Ship In The Sand

music, fandom and photography

The Felice Brothers

james_felice_by Aline_Giordano_mediumsize

image © 2010 Aline Giordano

text © 2011 Aline Giordano

Michele Romero, photo editor at Entertainment Weekly, complained that ‘it’s harder to find that amazing shot’ (Lee 2007), given the many restrictions now imposed by artists’ publicists, which reduce the time allowed for photographers to shoot to seconds rather than minutes. In addition photographers may now need to sign a contract stipulating, for example, that any photo taken can be published only once, or that the artist’s company reserves the right to edit the photograph before it is published. As professional photographer Steve Gullick had already figured in 2000, ‘the music industry seems very corporate, rock and roll doesn’t exist anymore’ (Brown 2000). I would like to focus on the concept of what it is that my fanzine photographs try to achieve. I do not try to find that ‘amazing shot’, instead, I am more interested in the ‘fringes’ and in catching what the French would call, ‘le moment insolite’: the unexpected, the strange, and the inhabitual. The Felice Brothers are renowned for their hyperactive, boisterous and whisky-fired concerts. This photograph represents that rare moment during the band’s highly energetic set at the End Of The Road festival where James Felice took a spontaneous break to rest his head on his accordion.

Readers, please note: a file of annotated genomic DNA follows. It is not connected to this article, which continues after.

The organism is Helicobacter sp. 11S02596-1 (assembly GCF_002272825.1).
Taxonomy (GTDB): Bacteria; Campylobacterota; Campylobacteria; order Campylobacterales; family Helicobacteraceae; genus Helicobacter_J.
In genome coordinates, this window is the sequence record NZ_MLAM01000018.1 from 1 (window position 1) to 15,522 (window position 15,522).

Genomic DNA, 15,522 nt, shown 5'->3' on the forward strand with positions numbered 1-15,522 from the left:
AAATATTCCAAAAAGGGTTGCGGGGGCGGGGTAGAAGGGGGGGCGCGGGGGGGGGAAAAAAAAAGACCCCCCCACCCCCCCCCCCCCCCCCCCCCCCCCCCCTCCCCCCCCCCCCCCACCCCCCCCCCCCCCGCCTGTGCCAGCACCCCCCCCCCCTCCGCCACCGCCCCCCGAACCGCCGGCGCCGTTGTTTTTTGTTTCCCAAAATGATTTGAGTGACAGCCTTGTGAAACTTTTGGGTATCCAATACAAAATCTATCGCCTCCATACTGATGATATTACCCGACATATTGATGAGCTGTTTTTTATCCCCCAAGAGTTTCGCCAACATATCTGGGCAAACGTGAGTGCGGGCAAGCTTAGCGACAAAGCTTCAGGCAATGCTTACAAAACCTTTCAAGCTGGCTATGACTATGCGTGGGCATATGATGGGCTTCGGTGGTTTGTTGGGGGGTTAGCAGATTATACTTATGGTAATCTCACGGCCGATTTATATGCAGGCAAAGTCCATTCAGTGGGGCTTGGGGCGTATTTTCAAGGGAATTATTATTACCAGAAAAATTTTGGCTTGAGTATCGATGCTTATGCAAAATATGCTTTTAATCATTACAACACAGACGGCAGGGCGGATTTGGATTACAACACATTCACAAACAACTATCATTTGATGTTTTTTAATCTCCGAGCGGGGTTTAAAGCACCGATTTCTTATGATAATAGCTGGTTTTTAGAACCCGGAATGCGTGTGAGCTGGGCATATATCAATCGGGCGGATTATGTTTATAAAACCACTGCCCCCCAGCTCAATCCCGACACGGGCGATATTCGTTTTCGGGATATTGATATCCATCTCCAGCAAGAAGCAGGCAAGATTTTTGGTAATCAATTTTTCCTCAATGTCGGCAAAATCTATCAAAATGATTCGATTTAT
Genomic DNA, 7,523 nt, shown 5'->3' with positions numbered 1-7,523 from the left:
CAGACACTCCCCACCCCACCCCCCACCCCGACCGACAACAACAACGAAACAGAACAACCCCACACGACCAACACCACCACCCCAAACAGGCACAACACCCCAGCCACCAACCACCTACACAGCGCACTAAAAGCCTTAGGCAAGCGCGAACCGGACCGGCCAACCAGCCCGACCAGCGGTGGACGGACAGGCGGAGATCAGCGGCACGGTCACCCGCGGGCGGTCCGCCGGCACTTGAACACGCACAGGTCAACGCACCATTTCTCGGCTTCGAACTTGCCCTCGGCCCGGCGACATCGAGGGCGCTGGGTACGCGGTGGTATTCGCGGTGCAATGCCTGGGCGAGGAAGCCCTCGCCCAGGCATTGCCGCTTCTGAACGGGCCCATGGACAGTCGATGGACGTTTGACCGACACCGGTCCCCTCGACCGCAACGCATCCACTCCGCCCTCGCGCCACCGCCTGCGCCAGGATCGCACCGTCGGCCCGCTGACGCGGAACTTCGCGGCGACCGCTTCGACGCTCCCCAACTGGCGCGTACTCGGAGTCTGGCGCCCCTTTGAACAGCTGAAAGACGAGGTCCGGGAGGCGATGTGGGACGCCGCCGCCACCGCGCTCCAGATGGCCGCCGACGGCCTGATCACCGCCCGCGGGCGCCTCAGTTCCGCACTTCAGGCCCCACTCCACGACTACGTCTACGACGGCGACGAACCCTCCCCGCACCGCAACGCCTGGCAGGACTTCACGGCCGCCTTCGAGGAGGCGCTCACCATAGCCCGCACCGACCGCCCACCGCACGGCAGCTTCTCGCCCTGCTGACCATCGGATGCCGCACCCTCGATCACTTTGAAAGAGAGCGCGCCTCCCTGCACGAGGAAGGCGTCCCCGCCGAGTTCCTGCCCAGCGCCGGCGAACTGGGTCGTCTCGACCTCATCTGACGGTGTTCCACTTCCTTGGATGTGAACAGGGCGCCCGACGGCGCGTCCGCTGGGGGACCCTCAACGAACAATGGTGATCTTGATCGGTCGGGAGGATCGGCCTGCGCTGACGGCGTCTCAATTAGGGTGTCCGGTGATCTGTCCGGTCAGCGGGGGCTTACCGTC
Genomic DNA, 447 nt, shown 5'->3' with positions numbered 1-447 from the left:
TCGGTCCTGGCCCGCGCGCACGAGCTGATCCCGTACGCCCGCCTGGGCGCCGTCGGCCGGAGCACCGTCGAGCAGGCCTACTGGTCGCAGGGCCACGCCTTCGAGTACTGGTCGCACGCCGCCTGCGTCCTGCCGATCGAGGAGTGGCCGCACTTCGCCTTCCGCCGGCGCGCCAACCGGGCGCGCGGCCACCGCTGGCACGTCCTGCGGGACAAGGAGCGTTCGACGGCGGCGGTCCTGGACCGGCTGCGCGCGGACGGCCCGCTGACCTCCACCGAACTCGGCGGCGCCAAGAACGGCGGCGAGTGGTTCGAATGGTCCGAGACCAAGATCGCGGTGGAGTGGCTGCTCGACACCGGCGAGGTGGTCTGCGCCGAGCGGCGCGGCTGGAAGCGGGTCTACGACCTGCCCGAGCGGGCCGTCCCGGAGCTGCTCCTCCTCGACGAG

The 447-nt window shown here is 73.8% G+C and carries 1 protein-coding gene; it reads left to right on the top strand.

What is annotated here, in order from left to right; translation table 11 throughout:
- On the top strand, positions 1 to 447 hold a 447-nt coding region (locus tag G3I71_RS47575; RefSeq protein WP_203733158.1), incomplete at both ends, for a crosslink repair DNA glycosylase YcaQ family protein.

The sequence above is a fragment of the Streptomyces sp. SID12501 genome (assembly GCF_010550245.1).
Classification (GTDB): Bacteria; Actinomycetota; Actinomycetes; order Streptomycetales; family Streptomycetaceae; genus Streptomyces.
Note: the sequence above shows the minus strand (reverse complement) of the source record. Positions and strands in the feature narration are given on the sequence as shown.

Brown, S., 2000. Gigmeister. British Journal of Photography, 7265, 01.03.2000, 20-21.

Lee, F. R., 2007. Capturing the moment with fewer minutes. The New York Times, [online] 19 November. Available at: http://www.[Accessed 20th February 2011].

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